HomeResources Review: Telestream Episode Encoder and Episode Encoder Pro 5.x
Review: Telestream Episode Encoder and Episode Encoder Pro 5.x
Written by Loren Miller
Tuesday, 01 December 2009
Episode Encoder and Episode Encoder Pro 5.x Media compression for Macintosh and Windows $495.00, $995.00 for Pro edition www.telestream.net
Episode Encoder and Episode Encoder Pro, previously “Episode” and “Episode Pro”, have been renamed to distinguish them from Telestream’s enterprise-strength “Engine” product line. It maintains its respectable lead over tools like Apple’s Compressor with both speed, choice of formats and additional features.
Episode Encoder's interface is pure simplicity. Drag files into the big window. Drag settings from the robust list of codecs, or tweak, save, and apply your own.
If you compare the two programs, you’ll discover Compressor’s interface is cluttered; and Encoder’s interface is clean and simple, yet offering much more power, with more code choices—it is a tool reaching out to the real world which includes Flash, Windows Media and standards conversion from PAL to NTSC, and many other workflows. It supports closed captioning, up to 16 audio channels.
Capabilities aside-- compare to Compressor 3's interface!
I did a ten minute encoding test of a DV NTSC anamorphic ProRes 422 clip in both Apple Compressor 3.5 and Episode Encoder Pro 5.3. Both finished compressing a web-ready H.264 320 X 240 clip in less than five minutes on a 2.26 Ghz 8-core Mac Pro tower-- I give the edge to Encoder based on stopwatch test. (Compressor 2 users however should either get Encoder or upgrade to Final Cut Studio 3!) I applied each product’s H.264 300-kilobit-per-second codec, ideal for very fast web streaming. I did nothing to either setting.
Out of the box results from selecting a 320 X 240 H.264 codec at 300 Kb/s in each utility: on the left, from Compressor 3; note squeezed image; half frame rate. On the right, Episode Encoder detected anamorphic aspect ratio and default settings honored original frame rate.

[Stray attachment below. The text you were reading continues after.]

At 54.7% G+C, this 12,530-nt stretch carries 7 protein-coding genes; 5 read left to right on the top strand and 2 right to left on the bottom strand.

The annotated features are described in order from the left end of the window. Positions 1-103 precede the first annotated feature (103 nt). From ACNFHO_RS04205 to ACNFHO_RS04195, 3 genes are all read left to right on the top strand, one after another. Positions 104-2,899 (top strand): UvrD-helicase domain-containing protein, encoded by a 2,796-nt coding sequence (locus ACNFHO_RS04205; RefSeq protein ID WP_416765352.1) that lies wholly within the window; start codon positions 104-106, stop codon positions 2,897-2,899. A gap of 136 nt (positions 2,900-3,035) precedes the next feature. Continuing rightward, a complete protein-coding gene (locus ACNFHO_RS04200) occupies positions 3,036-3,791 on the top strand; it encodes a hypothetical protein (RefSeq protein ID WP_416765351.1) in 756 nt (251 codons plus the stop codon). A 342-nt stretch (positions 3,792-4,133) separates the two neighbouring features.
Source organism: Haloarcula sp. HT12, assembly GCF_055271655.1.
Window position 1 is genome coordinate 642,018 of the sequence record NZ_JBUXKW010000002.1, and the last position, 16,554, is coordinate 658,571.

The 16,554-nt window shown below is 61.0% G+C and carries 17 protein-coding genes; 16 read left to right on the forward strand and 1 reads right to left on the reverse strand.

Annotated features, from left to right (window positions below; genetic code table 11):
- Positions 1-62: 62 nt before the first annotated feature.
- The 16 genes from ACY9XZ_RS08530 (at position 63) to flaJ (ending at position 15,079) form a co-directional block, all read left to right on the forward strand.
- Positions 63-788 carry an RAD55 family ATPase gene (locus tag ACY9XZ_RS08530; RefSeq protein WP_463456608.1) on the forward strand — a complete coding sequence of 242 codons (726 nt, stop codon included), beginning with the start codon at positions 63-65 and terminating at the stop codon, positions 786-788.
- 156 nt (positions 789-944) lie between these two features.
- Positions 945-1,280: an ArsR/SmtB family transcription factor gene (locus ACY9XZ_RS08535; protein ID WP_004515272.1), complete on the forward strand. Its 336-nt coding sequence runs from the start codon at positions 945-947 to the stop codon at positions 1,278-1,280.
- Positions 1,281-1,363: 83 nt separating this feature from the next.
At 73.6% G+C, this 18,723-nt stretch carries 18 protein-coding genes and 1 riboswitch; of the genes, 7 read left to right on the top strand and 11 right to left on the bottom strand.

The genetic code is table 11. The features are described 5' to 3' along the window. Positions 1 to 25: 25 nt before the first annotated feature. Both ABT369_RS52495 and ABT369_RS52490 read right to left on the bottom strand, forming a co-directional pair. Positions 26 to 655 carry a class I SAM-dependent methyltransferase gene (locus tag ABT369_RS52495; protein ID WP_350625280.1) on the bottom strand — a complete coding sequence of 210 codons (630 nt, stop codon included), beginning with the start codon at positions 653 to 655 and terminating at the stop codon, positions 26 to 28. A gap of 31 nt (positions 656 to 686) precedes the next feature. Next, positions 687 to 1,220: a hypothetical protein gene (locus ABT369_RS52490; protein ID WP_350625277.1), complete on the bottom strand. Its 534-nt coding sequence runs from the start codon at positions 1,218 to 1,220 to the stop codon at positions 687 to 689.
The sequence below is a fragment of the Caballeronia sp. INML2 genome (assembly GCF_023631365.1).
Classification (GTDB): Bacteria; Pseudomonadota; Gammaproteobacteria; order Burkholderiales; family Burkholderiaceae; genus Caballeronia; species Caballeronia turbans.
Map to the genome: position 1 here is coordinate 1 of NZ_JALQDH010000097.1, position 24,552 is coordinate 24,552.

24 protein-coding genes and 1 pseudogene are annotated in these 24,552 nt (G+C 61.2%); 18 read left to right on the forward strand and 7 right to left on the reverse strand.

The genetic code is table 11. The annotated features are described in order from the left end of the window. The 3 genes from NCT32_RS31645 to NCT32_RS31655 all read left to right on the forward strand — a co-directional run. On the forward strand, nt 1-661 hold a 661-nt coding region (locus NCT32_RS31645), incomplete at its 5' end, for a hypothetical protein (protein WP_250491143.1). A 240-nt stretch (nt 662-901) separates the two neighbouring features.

Results, however, really differ. While quality to my eye seems the same, the Compressor codec apparently didn’t see the clip’s anamorphic flag. Episode Encoder did, letterboxing content in the 4:3 format I chose. Compressor’s default setting gave me half the frame rate I wanted; Encoder honored my existing 29.97 frame rate, which is the only reason Compressor’s file size and data rate came in lighter.
Encoder and Encoder Pro are available standalone for both major platforms, yet it plays very well with Final Cut Pro, expanding the range of workflow choices directly from the FCP timeline. While Apple’s Compressor will give you excellent workflow within Final Cut Studio, it’s not available outside the package. While it offers a few global standards like MP3, presets for encoding your YouTube clips and the like, it’s primarily Apple-centric. It has no Windows Media, Real, and special workflow codecs for standards conversion. For that, turn to a real Swiss army knife: Episode Encoder.
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